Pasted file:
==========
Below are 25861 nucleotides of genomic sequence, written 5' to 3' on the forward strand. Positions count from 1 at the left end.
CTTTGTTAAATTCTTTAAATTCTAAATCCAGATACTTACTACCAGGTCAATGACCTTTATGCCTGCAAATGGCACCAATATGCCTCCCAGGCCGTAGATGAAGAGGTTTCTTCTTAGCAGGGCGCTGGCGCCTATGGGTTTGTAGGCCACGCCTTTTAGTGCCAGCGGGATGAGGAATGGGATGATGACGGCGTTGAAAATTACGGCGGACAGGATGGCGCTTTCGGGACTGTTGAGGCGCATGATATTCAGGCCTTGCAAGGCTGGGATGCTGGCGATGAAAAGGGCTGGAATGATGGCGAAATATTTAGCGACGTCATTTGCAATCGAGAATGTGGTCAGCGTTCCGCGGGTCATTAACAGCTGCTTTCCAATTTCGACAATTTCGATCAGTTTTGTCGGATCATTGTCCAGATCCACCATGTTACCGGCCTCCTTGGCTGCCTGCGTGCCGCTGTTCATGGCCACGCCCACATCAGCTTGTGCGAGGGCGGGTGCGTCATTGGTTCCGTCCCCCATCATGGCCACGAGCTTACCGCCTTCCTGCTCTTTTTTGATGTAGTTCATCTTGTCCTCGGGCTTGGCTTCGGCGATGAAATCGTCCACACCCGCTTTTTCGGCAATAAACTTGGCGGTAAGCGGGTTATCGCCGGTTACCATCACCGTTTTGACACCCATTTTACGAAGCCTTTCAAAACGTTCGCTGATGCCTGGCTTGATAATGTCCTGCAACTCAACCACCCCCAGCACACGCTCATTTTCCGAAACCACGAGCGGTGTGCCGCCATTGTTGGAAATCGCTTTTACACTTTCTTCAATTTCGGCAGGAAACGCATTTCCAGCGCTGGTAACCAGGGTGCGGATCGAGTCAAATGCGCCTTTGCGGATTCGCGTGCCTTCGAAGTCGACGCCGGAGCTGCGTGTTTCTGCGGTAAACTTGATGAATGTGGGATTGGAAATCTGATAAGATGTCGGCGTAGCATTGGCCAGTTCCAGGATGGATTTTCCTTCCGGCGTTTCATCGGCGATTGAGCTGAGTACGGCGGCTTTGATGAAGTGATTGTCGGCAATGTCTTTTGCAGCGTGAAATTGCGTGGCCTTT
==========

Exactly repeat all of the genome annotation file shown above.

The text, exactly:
Below are 25861 nucleotides of genomic sequence, written 5' to 3' on the forward strand. Positions count from 1 at the left end.
CTTTGTTAAATTCTTTAAATTCTAAATCCAGATACTTACTACCAGGTCAATGACCTTTATGCCTGCAAATGGCACCAATATGCCTCCCAGGCCGTAGATGAAGAGGTTTCTTCTTAGCAGGGCGCTGGCGCCTATGGGTTTGTAGGCCACGCCTTTTAGTGCCAGCGGGATGAGGAATGGGATGATGACGGCGTTGAAAATTACGGCGGACAGGATGGCGCTTTCGGGACTGTTGAGGCGCATGATATTCAGGCCTTGCAAGGCTGGGATGCTGGCGATGAAAAGGGCTGGAATGATGGCGAAATATTTAGCGACGTCATTTGCAATCGAGAATGTGGTCAGCGTTCCGCGGGTCATTAACAGCTGCTTTCCAATTTCGACAATTTCGATCAGTTTTGTCGGATCATTGTCCAGATCCACCATGTTACCGGCCTCCTTGGCTGCCTGCGTGCCGCTGTTCATGGCCACGCCCACATCAGCTTGTGCGAGGGCGGGTGCGTCATTGGTTCCGTCCCCCATCATGGCCACGAGCTTACCGCCTTCCTGCTCTTTTTTGATGTAGTTCATCTTGTCCTCGGGCTTGGCTTCGGCGATGAAATCGTCCACACCCGCTTTTTCGGCAATAAACTTGGCGGTAAGCGGGTTATCGCCGGTTACCATCACCGTTTTGACACCCATTTTACGAAGCCTTTCAAAACGTTCGCTGATGCCTGGCTTGATAATGTCCTGCAACTCAACCACCCCCAGCACACGCTCATTTTCCGAAACCACGAGCGGTGTGCCGCCATTGTTGGAAATCGCTTTTACACTTTCTTCAATTTCGGCAGGAAACGCATTTCCAGCGCTGGTAACCAGGGTGCGGATCGAGTCAAATGCGCCTTTGCGGATTCGCGTGCCTTCGAAGTCGACGCCGGAGCTGCGTGTTTCTGCGGTAAACTTGATGAATGTGGGATTGGAAATCTGATAAGATGTCGGCGTAGCATTGGCCAGTTCCAGGATGGATTTTCCTTCCGGCGTTTCATCGGCGATTGAGCTGAGTACGGCGGCTTTGATGAAGTGATTGTCGGCAATGTCTTTTGCAGCGTGAAATTGCGTGGCCTTT